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How the Wallabies’ ‘classic’ 2023 RWC jersey can ‘inspire’ every Australian

By Finn Morton
(Photo: Brendan Hertel/RugbyAU Media)

For the first time at a Rugby World Cup since 1995, the Wallabies will return to their “classic” gold strip at this year’s event in France.

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The Wallabies unrelieved their 2023 Rugby World Cup jersey on Thursday alongside apparel partner ASICS.

As well as wearing “classic Wallaby gold” at the World Cup, Australia have also included a permanent First Nations component into their primary jersey design for the first time at the sports showpiece event.

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The design of Kamilaroi/Gamilaraay artist Dennis Golding have been included on the inside of the collar and in the playing numbers.

“A jersey is something that can really unite a nation and for me the 2023 Rugby World Cup is an instant classic,” Wallaby and ASICS Ambassador Andrew Kellaway said in a statement.

“ASICS put a lot of time and effort working with the players to make these jerseys ideal for performance which will be key for the team in France later this year.

“It’s also really special for the players to be wearing the classic Wallaby gold at a World Cup again and I’m sure we’ll see plenty of supporters wearing gold in the stands as well.”

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According to Rugby Australia’s statement, the jersey has been designed to “give the Wallabies every performance advantage” at this year’s World Cup.

The jersey is made from recycled polyester and “features a new ergonomic neckline for flexibility and durability.”

Australia will also take a white jersey to this year’s Rugby World Cup, and that kit will also feature designs from Dennis Golding.

“ASICS has worked in close partnership with the Wallabies in creating a special Wallaby RWC jersey that represents all Australians,” incoming Rugby Australia CEO Phil Waugh said.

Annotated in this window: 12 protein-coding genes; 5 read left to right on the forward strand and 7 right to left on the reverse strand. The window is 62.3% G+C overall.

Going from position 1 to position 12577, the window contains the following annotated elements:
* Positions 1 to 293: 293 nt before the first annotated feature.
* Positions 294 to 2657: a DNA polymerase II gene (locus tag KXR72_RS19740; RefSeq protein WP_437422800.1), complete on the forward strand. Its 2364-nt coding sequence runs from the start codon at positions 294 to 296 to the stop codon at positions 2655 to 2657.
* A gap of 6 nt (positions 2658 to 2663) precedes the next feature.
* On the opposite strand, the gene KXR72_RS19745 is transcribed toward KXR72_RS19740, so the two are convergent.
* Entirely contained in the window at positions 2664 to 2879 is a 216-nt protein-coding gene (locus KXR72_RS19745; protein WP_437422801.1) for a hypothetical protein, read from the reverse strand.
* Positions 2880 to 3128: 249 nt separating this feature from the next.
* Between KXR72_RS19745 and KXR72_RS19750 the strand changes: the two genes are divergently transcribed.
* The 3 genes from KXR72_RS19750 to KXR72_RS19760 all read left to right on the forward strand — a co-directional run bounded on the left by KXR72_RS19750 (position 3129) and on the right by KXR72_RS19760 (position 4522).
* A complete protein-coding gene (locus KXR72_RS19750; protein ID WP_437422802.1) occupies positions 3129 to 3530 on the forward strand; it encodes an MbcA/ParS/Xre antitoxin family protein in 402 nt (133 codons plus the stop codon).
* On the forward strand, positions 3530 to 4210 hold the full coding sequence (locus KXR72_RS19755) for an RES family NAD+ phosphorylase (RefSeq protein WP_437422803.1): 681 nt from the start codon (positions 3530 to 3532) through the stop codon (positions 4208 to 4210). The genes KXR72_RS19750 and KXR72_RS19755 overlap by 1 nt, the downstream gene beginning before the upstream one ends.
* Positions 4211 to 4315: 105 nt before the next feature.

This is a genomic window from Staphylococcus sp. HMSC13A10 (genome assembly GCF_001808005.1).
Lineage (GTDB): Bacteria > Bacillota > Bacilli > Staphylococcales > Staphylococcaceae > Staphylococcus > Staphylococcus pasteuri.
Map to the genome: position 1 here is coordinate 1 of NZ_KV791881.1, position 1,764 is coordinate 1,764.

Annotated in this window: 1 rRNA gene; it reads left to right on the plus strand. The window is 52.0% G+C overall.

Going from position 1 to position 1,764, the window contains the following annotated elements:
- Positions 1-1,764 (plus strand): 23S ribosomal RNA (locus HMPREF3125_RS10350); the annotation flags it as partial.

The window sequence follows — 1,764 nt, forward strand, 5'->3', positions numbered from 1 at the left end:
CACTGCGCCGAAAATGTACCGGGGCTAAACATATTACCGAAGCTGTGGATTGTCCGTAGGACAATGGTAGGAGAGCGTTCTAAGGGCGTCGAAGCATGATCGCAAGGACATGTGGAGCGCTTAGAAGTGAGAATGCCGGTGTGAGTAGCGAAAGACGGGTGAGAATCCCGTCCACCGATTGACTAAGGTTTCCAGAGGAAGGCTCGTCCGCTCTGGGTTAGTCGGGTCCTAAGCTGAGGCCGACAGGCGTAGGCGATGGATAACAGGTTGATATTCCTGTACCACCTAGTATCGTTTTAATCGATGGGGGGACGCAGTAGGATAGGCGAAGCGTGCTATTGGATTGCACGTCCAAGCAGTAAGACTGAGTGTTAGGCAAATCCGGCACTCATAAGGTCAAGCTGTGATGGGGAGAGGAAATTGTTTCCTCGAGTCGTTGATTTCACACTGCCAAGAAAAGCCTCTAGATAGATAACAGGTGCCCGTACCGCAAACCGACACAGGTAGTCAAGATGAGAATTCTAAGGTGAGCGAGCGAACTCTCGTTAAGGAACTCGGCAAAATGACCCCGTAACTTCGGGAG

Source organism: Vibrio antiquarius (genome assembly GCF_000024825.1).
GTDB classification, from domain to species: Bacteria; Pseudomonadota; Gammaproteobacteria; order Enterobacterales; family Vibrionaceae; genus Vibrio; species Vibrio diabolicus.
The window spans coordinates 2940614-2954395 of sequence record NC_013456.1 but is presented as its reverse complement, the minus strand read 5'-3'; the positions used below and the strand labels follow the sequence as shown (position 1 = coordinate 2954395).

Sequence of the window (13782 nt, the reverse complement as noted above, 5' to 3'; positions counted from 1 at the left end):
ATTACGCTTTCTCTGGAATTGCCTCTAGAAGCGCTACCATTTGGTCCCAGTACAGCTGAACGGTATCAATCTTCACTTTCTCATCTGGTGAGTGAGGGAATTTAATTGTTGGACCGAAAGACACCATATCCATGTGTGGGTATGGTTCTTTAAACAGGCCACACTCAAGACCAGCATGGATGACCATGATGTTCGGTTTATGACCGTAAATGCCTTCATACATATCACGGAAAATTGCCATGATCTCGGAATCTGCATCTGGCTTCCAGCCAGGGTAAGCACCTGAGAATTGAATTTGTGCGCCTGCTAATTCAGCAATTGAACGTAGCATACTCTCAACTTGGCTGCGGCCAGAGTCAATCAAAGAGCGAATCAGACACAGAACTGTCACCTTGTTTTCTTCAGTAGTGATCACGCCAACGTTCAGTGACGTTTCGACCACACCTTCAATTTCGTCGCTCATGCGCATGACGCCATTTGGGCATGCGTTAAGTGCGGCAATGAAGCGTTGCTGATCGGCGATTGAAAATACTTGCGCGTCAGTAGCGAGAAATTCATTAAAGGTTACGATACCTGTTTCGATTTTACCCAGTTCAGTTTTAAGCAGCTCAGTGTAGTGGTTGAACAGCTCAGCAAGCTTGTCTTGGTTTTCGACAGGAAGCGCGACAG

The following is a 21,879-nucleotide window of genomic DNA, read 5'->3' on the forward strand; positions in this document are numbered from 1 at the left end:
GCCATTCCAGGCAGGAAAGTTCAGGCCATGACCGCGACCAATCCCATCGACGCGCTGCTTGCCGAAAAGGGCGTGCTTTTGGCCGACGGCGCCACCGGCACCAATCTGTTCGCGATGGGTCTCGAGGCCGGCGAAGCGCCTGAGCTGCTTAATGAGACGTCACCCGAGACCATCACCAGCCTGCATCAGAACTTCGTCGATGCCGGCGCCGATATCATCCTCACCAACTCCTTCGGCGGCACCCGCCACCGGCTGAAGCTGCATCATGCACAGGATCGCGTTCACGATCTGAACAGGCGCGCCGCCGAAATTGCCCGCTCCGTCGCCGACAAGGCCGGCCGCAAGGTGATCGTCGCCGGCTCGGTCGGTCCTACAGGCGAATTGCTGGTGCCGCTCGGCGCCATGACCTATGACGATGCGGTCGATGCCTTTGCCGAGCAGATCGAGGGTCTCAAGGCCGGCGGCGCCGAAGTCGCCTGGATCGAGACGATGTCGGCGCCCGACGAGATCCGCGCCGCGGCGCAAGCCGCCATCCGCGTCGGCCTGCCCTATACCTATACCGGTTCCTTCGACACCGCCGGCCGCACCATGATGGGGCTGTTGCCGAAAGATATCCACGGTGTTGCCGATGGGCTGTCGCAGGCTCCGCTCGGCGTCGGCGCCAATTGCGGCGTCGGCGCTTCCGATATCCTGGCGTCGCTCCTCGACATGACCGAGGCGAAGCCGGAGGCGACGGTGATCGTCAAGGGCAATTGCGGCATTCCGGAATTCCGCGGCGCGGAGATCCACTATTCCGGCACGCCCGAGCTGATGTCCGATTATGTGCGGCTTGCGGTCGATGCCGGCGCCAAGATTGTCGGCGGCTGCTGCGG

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“The Wallabies jersey is the traditional ‘Wallabies gold’ in colour and includes special design features representing our proud First Nations culture on the inside of the collar and in the numbers on the players’ backs.

“This is (a) Wallaby jersey that we think will inspire great pride and confidence in the players when they put it on.

“We hope it generates the same pride in the fans that will be watching the cheering them on in France later this year.”

The Wallabies will usher in a new era under coach Eddie Jones when they take on the Springboks in South Africa next month.

Australia will also play Argentina in Sydney and two Tests against the All Blacks before travelling to Europe ahead of the Rugby World Cup.

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2 Comments
O
ORSON 388 days ago

"The Wallabies 'unrelieved'their 2023 Rugby World Cup jersey." Unrelieved?, surely you mean unravelled. Even grammerly is available to the wider public.

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Shaylen 6 hours ago
Ireland and South Africa share the same player development dilemma

These guys will be utility players Nick it cannot be helped because coaches cannot help themselves. Rassie looks at players like these and sees the ability to cover multiple positions without losing much. It allows the 6-2 or 7-1. He wont change his coaching style or strategy for one player. At provincial level players like these are indispensable. If there is an injury to your starting 12 but your back up 12 is a bit iffy then a coach is going to go with the back up 10 who is gold and who can play a good 12. Damian Willemse for the Springboks is an obvious case, for the Stormers its the same. Dobson plays him at 12 or 15, with Gelant in the team he plays 12 but if Gelant goes down he doesnt go for his back up 15, he just puts Willemse there. With Frawley its the same at international and provincial level. He just slots in wherever. Frans Steyn made a career out of it. He was much maligned though as a youngster as he never fully developed into any role. He then went to Japan and France to decide for himself what kind of player he was, put on muscle and retained his big boot, ran over players and booted the ball long and came back into the Springboks after about 3 years away and was then certain about how he wanted to play the game no matter what position. Coaches cannot help themselves because they only want what is best for their teams and that means putting your most talented players on even if it means you cause them some discomfort. Sometimes players need to decide how they want to play the game and then adapt that to every position and let the coach decide how they want to use them.

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